The much anticipated return of Top Gear to the BBC raises a big broadcasting question: is the post-Jeremy Clarkson version doomed to fail or will it help sustain the brand’s success?
The stakes are high for the corporation. Top Gear is widely acknowledged as one of the world’s most successful TV shows, with a weekly audience of 350m viewers across 212 territories. The brand expands well beyond TV screens and is a multi-platform entertainment franchise valued at US$1.5 billion.
Brand expansions include a magazine, website, road trip DVDs, mobile games (7.9m downloads), Top Gear Track Experience and Top Gear Live. All that seems to be missing is a Top Gear cruise. Its social media has gathered 21m Facebook fans, 1.9m Twitter followers, and 4.8m YouTube subscribers. The show is also a popular TV format that has been adapted in seven countries so far, including Australia, China, France, Italy and the US.
But a change of team does not need to be traumatic as the key to intellectual property is who owns it, not who creates it. The world is full of entertainment franchises that have thrived long after their founder departed. The latest example is Star Wars, with new owner Walt Disney not bothering to consult George Lucas for the franchise’s latest instalment. Many have speculated on the key ingredients behind Top Gear’s popularity, but much of its success resides simply within the mechanisms of factual entertainment.
The genre was invented by British TV producers in the 1990s who transformed dull lifestyle shows on cooking or gardening by carrying over rules and format ideas from light entertainment programmes in order to engineer drama, excitement and comedy. The two prime examples are MasterChef and Top Gear. Similar to MasterChef – once a pedestrian Sunday afternoon cookery show – Top Gear started life as a mundane automotive programme in 1977 and was given a makeover in 2002.
As with any good TV format, Top Gear has rules and segments designed to deliver gripping stories. These include a news section, an interview with celebrities that concludes with a lap in an “affordable” car, a power lap that times some of the world’s fastest cars around a track, The Stig, the nameless racing driver, and a few catchphrases. All these elements are part of the fabric of the show can and be used and adapted by the incoming team. Equally importantly, some of them are proprietary and non-transferable when presenters who deliver them then leave.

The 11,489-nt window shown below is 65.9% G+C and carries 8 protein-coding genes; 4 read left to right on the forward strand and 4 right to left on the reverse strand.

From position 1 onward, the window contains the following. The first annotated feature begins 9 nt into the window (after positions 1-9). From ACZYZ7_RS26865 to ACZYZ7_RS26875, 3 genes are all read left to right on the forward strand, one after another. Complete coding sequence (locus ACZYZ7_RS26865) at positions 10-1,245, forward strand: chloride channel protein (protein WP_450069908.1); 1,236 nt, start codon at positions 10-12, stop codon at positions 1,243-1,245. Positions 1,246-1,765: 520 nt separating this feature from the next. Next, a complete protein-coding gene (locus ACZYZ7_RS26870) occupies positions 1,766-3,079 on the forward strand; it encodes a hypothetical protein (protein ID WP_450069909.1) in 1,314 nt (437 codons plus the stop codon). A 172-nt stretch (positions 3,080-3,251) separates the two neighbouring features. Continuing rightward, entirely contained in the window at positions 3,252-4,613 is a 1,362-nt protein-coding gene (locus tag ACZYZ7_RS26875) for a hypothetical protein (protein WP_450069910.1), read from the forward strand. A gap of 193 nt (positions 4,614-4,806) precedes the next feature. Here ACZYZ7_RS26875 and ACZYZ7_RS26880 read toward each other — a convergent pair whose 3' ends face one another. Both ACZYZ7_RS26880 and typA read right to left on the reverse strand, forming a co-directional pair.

The new presenting team is certainly more inclusive than three white British males, but above all the choice of presenters is commercially shrewd. From German racing driver Sabine Schmitz, to Friends star Matt LeBlanc, the selection ensures renewed interest for the series from two of the world’s wealthiest media markets.
However, the departure of Clarkson, Richard Hammond, James May – and executive producer Andy Wilman – means the BBC has lost something precious. Gone is the extraordinary chemistry between three friends “who genuinely loathe each other” which gave the show an all-important feeling of authenticity, intimacy and freshness. Scripted jokes sound much better when delivered among mates than facing a camera. And despite the despondency of social critics, an all-male cast gave the show an entertaining twist and a perspective which resonated with fans. As Wilman explained: “It is a journey into the male mind, which I believe is potentially a very funny place, because let’s face it, nothing happens there.”
Left in the dust
Without Clarkson, BBC executives will face fewer sleepless nights and save tons of cash on lawyers fees, but they are also losing a gifted journalist with a good eye for a story. And without the departed team, the BBC may have lost the taste and hunger for stunts that may have been controversial (such as driving around Argentina with a number plate which appeared to make reference to the 1982 Falklands conflict) but were spectacular and added an element of unpredictability to the show. The BBC also faces hostility from large sections of the British tabloid press, notably the Daily Mail and The Sun, both of which rarely miss an opportunity to malign the revamped Top Gear and its new host, DJ Chris Evans.
But the real secret to Top Gear’s success probably lies in its unique combination of elements and its ability to combine intimacy and familiarity - viewers tuning it to see household names and friendly faces - with unpredictable elements that keep viewers returning to be kept on the edge of their seats.
The new Top Gear will just need a bit of both in order to retain its allure.